Darrell Wade, 47, has enjoyed travelling ever since he first tagged along with his retailer father on a buying trip into China, aged six. But it wasn't until 1988, when he drove a converted pick-up truck across the Sahara, that the backpacking enthusiast thought of how to do it on a permanent basis. Sitting round a campfire with an old university chum called Geoff Manchester, he discussed the pros and cons of independent travel. Going it alone meant "you can do what you want, where you want", but it would often cost more. A traditional tour was cheaper, "but you're herded around like sheep and told where to eat and when to sleep. We asked if there could be a happy medium."
A graduate in marketing from Melbourne University, he knew that once he was safely back home in Australia his first step should be to conduct market research. But those he spoke to in the industry were less than enthused. "They all told us we were crazy. 'No one travels like that,' they said. 'You'll go broke don't do it.'" Wade and Manchester ignored them. "We decided that because it was a new idea, it was either great and we'd make a fortune, or it was really dumb and they were right, and we'd go broke. We decided to take a punt on the former."
In 1989, armed with a A$20,000 loan from Wade's family, they bought a second-hand typewriter, borrowed a dining room table and blagged some free office space from an Italian travel agent in the Melbourne suburbs "who offered his store room in exchange for the commission on any airfares we sold". They printed a brochure and ran some newspaper adverts for escorted tours into Thailand, but "nothing really worked. We'd get two to three phone calls for every ad when we really needed 10-12."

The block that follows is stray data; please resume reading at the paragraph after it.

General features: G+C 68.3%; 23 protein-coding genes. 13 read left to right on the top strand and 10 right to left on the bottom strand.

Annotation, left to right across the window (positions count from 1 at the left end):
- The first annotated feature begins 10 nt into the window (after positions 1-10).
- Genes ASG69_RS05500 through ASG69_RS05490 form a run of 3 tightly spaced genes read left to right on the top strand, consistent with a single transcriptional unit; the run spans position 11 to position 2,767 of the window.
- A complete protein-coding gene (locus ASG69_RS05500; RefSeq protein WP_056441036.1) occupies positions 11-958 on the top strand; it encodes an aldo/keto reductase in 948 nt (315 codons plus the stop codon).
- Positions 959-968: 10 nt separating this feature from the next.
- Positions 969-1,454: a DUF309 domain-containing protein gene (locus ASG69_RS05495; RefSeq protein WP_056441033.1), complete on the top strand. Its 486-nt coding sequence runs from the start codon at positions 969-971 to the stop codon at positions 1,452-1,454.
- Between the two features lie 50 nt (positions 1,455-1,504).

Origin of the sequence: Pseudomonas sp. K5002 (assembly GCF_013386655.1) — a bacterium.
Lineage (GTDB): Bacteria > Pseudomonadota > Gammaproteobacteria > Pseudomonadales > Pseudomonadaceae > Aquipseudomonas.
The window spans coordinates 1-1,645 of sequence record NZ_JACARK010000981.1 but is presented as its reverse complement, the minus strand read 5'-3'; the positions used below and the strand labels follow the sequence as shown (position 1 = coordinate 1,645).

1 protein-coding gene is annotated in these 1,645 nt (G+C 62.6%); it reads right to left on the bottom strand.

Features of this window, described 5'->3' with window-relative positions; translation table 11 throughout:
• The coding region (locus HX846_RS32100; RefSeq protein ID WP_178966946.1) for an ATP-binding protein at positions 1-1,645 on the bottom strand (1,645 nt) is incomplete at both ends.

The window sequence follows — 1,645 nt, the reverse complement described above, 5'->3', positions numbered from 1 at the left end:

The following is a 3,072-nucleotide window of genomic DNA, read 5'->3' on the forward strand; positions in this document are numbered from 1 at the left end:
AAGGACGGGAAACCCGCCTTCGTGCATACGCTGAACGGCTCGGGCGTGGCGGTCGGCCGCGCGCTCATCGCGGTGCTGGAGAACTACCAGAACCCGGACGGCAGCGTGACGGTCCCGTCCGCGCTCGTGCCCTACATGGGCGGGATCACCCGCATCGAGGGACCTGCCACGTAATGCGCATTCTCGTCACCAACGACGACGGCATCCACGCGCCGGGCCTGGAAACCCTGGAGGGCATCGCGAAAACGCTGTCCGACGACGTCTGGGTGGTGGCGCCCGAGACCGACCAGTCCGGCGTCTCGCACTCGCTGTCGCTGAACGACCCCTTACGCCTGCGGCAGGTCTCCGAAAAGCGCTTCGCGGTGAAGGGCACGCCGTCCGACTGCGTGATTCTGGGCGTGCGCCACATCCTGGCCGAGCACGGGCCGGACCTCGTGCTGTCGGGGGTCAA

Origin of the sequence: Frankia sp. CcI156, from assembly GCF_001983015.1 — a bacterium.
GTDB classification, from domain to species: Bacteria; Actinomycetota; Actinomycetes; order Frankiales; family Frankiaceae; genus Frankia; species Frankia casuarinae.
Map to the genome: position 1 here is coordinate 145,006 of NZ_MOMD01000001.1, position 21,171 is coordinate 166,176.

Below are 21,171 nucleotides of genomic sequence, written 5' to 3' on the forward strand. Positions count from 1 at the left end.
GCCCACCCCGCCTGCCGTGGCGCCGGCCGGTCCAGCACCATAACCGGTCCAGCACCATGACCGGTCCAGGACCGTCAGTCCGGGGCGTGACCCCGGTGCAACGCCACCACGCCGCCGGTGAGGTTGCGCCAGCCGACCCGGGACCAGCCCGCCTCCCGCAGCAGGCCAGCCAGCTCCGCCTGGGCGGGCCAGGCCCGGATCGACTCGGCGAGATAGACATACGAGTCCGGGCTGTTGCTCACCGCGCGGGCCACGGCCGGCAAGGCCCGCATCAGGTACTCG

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It was to be a full four years before "I got an acceptable level of income", he says. The breakthrough came in 1993 when they started running trips into Vietnam. It had been a closed communist state since the end of the war in 1975, but was just starting to open up. Intrepid Travel was fortunate to be one of the first tour operators into the area. At A$2,000 a head, they took 500 travellers to the country in 1993, then 1,500 in 1994, gaining some good PR in the process. Expanding tours into other countries, they hit the A$1m turnover mark by 1995. By 2000, they were doing $A10m a year and growing at 40% a year.
Then came the Sars epidemic. "The impact of Sars in 2003 was a real wake-up call. We were still just Asian-based, and it closed down our gateway hub, Singapore, and destinations like Vietnam. So we set about diversifying into other regions." After establishing start-up units in Ecuador and Peru, they bought a British tour company in 2006 which gave them access to Africa. Since 2004, the firm's turnover has grown from A$30m turnover to more than A$120m. Doesn't he ever get bored of travelling? "Hell no! I just got back from Africa last week and it reaffirmed what an amazing privilege it is to work in a growing travel company. As we cruised the Zambezi River searching for sites for a new game lodge it occurred to me that life could be worse!"
Jody studied at the University of Limerick and she has been a senior writer for MoneyWeek for more than 15 years. Jody is experienced in interviewing, for example in her time she has dug into the lives of an ex-M15 agent and quirky business owners who have made millions. Jody’s other areas of expertise include advice on funds, stocks and house prices.
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